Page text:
Tuesday, July 9, 2013

Redface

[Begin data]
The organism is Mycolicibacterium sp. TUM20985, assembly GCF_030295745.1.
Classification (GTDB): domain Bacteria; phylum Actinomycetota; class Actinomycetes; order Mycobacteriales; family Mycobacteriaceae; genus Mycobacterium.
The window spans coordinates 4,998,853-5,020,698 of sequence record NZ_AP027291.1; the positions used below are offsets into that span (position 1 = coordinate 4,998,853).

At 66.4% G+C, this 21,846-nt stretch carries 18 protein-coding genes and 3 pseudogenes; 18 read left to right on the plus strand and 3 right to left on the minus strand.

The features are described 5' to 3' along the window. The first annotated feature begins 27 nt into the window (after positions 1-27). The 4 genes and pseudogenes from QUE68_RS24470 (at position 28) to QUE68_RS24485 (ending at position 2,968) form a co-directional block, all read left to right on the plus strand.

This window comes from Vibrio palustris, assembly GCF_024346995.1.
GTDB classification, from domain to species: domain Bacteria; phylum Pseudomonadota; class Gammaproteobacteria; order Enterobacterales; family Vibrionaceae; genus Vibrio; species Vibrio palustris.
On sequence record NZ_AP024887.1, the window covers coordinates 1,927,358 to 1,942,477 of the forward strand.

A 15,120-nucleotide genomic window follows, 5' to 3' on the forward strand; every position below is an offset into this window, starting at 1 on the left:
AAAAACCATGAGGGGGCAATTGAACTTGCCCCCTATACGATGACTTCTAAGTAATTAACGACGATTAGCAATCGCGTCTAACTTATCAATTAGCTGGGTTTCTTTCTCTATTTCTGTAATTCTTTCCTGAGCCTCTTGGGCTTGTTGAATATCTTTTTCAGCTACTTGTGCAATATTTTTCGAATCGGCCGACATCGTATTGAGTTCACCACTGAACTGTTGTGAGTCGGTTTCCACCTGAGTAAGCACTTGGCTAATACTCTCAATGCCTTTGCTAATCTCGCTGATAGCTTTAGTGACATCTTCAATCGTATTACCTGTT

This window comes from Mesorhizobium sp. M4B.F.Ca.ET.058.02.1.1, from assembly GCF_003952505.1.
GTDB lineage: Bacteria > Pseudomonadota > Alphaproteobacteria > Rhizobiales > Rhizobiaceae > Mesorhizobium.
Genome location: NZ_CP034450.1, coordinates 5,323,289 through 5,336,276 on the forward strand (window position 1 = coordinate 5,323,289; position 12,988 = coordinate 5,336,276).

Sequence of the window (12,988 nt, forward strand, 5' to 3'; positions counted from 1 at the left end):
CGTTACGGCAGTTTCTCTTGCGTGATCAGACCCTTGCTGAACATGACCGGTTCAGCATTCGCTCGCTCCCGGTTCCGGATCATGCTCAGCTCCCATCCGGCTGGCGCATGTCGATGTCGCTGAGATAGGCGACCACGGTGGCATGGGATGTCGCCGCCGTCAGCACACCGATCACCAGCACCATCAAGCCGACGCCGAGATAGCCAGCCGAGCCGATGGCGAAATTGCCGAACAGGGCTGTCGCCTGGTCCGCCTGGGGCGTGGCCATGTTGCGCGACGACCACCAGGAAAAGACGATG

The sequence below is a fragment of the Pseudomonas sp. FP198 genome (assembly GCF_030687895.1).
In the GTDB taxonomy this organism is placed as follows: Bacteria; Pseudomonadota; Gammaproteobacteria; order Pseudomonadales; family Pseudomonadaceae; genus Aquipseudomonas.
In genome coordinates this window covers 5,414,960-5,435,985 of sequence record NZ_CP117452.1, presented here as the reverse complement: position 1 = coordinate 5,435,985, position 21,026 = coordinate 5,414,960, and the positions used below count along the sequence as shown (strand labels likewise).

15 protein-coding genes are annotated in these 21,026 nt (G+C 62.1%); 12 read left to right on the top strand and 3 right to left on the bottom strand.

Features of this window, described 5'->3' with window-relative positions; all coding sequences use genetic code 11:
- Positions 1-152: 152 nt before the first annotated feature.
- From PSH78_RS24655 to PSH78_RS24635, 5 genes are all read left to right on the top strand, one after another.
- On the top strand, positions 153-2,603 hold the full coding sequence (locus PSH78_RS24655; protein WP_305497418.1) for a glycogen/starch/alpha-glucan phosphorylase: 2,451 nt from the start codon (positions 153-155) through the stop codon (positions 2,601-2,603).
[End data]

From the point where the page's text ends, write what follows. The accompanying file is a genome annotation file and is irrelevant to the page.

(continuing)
It's interesting that in today's society playing "redface", a white dressing up and playing a Native American, is still considered acceptable. I was going to post something about this a few weeks ago. But the Paula Deen scandal pretty much stole the spotlight. I was going to let it go but I was attacked by white people on another forum over this. From what I can tell, most white people think it's perfectly fine for a white person to play a Native American. I find this so odd because most white people would agree that to play "blackface" would be incredibly racist. Why do white people not understand that "redface" isn't acceptable either? On the other forum all I got was, "Depp's part Cherokee". Like that counts. Tonto was not 1/16 or even 1/8 Native. He was Native all the way. I just don't see why people can't see this is wrong. And I'm not attacking Johnny Depp as I like him as an actor. It's just that when a role calls for a full-blooded Indian, cast an Indian. It's just that simple. The problem is that Native Americans are not as vocal as say black people are with regard to this crap. I don't want to go into it here but many Indians did whatever they could to fit into white society. I'll just end it here. Oh, and just for the record even if I was offered a role to play a native I would turn it down because even though I'm mixed I don't look native enough. I would not be able to properly portray a full-blooded because I'm not full-blooded. I would turn it down in hopes that a real, full-blooded native could play the role. But that's just me.